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Millicent Rogers Museum 15th Annual Miniatures Show

The Millicent Rogers Museum Miniatures Show runs from now until March 5th. Admission is free for Taos County residents. Stop by the museum Tuesday through Sunday 10 a.m. to 5 p.m. to see the show.

As it turns out, greatness can be held in small works of art.

Millicent Rogers Museum 15th Annual Miniature Show

Little Singing Pot by Melinda Littlejohn

In the 15th annual Miniatures Show and Sale at the Millicent Rogers Museum here in Taos, works range in style and content from abstract to representational, in all media; each a unique testament to the condensation of a thought into a diminutive canvas, sculpture, or piece of jewelry. Each work is a different size and thickness from flat to bold, each reaching out at you from various degrees of depth. 

What unites these works? Guidelines given to the artists were: 100 square inches, museum quality standards, original, less than a year old, and have not been shown in any other exhibit. Other than that, these works run the gamut. Take, for instance, a pop art black and white image of Frida Kahlo emblazoned with “Goddess” by Forge; “Open 8” by Christa Marquez, a trace monoprint made of handwashed paper, ink, and fire; and a small oil painting of St. Francis Church by Olga Teresa Gonzalez. Dreamtime Raven Tea Set by Patty Mara Gourley was voted Best of Show by the Board of Trustees. The People’s Choice awards went to Little Singing Pot by Melinda Littlejohn (2-D), Gathering Flowers by Spirit of the Dance (3-D), and Maiden of Life by Jacqueline Gala (jewelry). Pieces range in price from $45 to $2,000 each, with the majority in the $200-$400 range. Admission to the museum, however, is free for Taos County residents, so do yourself a favor and go see this. 

Caroline Fernald, the Executive Director for the museum, had this to say about the show: “The response has been overwhelming. There is a wealth of talent in Taos County—artists from all backgrounds.”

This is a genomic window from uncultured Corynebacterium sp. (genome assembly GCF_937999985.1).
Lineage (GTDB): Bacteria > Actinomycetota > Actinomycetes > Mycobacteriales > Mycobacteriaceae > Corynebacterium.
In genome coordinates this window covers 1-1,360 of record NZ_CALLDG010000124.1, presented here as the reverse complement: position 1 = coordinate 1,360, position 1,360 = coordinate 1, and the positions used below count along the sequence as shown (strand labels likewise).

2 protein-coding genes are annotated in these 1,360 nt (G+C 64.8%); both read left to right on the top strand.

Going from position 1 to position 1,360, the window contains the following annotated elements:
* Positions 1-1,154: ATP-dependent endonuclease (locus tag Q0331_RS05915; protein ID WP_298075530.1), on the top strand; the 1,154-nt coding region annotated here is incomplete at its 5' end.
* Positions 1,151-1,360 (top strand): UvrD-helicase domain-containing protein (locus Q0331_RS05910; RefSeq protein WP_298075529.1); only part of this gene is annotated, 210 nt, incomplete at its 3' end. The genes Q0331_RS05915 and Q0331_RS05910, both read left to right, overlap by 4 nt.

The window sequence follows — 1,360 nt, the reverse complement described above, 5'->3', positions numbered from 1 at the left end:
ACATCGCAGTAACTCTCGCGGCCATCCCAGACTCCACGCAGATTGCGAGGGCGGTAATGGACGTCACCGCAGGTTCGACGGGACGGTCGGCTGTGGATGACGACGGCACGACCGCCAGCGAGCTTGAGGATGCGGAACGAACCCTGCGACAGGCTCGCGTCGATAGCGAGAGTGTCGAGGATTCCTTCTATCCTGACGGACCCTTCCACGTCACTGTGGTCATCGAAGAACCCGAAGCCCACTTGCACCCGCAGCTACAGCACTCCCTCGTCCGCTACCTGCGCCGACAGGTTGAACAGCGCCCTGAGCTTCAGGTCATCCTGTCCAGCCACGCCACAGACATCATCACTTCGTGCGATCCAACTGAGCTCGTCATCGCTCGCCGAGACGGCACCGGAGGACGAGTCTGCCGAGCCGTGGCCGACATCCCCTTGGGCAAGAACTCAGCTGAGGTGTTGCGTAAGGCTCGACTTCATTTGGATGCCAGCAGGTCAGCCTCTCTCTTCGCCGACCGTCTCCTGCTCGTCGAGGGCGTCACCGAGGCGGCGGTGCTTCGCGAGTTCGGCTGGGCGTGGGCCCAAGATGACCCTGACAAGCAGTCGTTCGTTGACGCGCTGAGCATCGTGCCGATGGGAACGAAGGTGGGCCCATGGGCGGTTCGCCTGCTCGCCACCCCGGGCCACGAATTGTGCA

Millicent Rogers Museum 15th Annual Miniatures Show

Miniature by Victor Goler

One of the tremendous things about such a diverse show is the opportunity to learn more about your own aesthetic. Which pieces appeal most to you, and why? 

Me? I prefer 3-dimensional work, so give me thick paint (as in Winter Roses by Michelle Chrisman), glass rising off a canvas (as in Waterscape by Sandra Miller), any form of sculpture (as in the bizarre and marvelous hand felt sculpture Emily by Lise Poulson). Give me abstraction over representation, playful over serious, colorful over monochrome. But that’s the beautiful thing about a show like this; there is something here that appeals to everyone, and as many aesthetics as witnesses present.

Founded in 1956, the Millicent Rogers Museum features artwork from Native, Hispanic, and Anglo traditions, including weavings, pottery, paintings, and chests. Currently, early work from artists at the Santa Fe Indian School, who went on to establish themselves as well-known artists as adults, graces Gallery 1, and contemporary Katsinas (Kachinas) are featured in Gallery 14. 

This is not at all what I expected when I first visited the Millicent Rogers Museum. To be honest, I expected a well-meaning but condescending approach to local art traditions, in a vein started by an Anglo woman from the East, with a similar approach to the Southwest. What I found could not have pleasantly surprised me more. Millicent was perceptive and sensitive. In a letter to her son, Paul, toward the end of her life, she wrote: “Life is absolutely beautiful if one will dissociate oneself from noise and talk and live it according to one’s inner light. Don’t fool yourself more than you can help. Do what you want—do what you want knowingly.” It takes a certain kind of person to write like that. Although Millicent’s modernist style is evident in her own jewelry designs, especially her Stars Running pins, she was also so clearly in love with art traditions and communities she found here that her affection is tangible in these hybrid designs. 

This museum is not just about one woman of European descent, but about hundreds of artists of all backgrounds and media who have developed their crafts here in Taos. Hundreds of artists, hundreds of art traditions, hundreds of years of cross-pollination, all respected and interwoven in these priceless museum collections. 

The museum seems not only to honor Millicent Rogers’ legacy, but also to continue viewing and highlighting art in this region through a multi-cultural, respectful lens—like a sitting room where every art tradition of the Southwest is welcomed and revered. 

This inclusive approach is also clear from their upcoming events and exhibits, including a weekend of featuring Taos Pueblo artists March 10th-12th, followed by an exhibit entitled La Familia, about the network of family connections that linked Millicent to this community, and these rich traditions to one another. The miniatures show, then, is one in a long line of exhibits featuring several different artists with varied artistic visions.

Proceeds from sales for the miniatures show are split 50/50 between the museum and the artist. All works in the show are also pictured on the Millicent Rogers Museum website. Interested patrons can also call (575-758-2462) or email Caroline Fernald at caroline@millicentrogers.org to purchase a piece of interest.  While yellow tags can be pulled off artworks at the exhibit and brought to the front desk, one need not be present to purchase.  Pieces are on exhibit and on sale through Sunday, March 5th . So head out to the museum, and take in the greatness in small works of art.